Just to keep things somewhat organized, I’m breaking this out of today’s roundup. Yglesias, like most normal people with a sound and sober understanding of the dismal science, is totally baffled by Italy’s deeply dismal recent growth.
Not that I blame him. But I think one of his commenters, Halfkidding, hits it on the nose:
Italy has a sprawling unofficial economy, it doesn’t do bubbles especially real estate ones and I strongly suspect it’s household debt burden is comparatively small. And households mean a lot there. In some large measure wealth is held not so much by individuals there but by family. A stupendously stabilizing phenomena. There are many complex cultural reasons why macro economics means less there than perhaps anywhere in the developed world. Throw in that their multi national corporations are highly successful if not in pure profit terms in terms of persistence and stability in large part because of design and a talent for it. Something not possible to even quantify perhaps. It’s embedded in the culture.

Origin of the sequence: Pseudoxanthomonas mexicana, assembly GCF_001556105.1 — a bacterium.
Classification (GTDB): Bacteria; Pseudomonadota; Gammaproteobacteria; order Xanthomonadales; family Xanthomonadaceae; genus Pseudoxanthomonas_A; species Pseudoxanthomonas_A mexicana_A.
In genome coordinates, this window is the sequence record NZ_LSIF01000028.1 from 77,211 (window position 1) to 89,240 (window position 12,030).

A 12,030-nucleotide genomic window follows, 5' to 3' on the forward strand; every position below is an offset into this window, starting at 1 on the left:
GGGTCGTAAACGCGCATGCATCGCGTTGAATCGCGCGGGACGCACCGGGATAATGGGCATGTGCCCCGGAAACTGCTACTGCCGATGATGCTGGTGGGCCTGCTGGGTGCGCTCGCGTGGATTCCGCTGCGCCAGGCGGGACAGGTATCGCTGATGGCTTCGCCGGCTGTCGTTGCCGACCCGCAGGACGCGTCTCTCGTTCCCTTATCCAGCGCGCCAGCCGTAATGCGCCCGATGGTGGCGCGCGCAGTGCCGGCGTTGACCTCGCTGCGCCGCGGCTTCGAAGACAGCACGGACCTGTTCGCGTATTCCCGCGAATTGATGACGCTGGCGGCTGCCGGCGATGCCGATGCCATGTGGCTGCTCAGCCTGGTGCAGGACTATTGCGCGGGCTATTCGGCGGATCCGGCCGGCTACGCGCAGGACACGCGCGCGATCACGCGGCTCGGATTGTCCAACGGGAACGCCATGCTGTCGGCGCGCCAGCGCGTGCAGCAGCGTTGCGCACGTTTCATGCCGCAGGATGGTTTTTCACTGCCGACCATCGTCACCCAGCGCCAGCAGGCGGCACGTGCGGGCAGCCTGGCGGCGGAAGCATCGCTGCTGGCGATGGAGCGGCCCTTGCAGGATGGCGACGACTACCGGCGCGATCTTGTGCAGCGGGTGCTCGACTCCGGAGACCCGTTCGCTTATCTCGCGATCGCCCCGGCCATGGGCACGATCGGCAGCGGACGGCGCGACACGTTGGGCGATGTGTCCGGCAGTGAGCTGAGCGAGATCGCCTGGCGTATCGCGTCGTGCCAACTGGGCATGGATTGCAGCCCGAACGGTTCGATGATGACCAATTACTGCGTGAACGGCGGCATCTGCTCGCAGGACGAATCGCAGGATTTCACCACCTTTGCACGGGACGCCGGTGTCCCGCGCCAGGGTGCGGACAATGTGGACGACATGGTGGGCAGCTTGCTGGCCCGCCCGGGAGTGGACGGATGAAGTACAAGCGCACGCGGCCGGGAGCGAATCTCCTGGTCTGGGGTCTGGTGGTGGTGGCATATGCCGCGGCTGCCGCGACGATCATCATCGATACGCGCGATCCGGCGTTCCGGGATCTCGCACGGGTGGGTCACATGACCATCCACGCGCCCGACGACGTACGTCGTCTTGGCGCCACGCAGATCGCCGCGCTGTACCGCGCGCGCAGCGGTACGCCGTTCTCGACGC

At least that’s what the Italians think. Here’s a good piece on this in Italian in which the author starts off by translating ‘double-dip’ as ‘double thump.’ A ‘tonfo’ is a ‘dip,’ economically speaking, but in Italy one does get the sense of playing thwack-a-mole with fiscal and monetary policy more often than not. Is that to be blamed on monetary union? Ask a man on the street and you’ll hear yes: the days of joyously lira devaluation are sadly gone, but according to most economists, that’s a very good thing. But what about growth?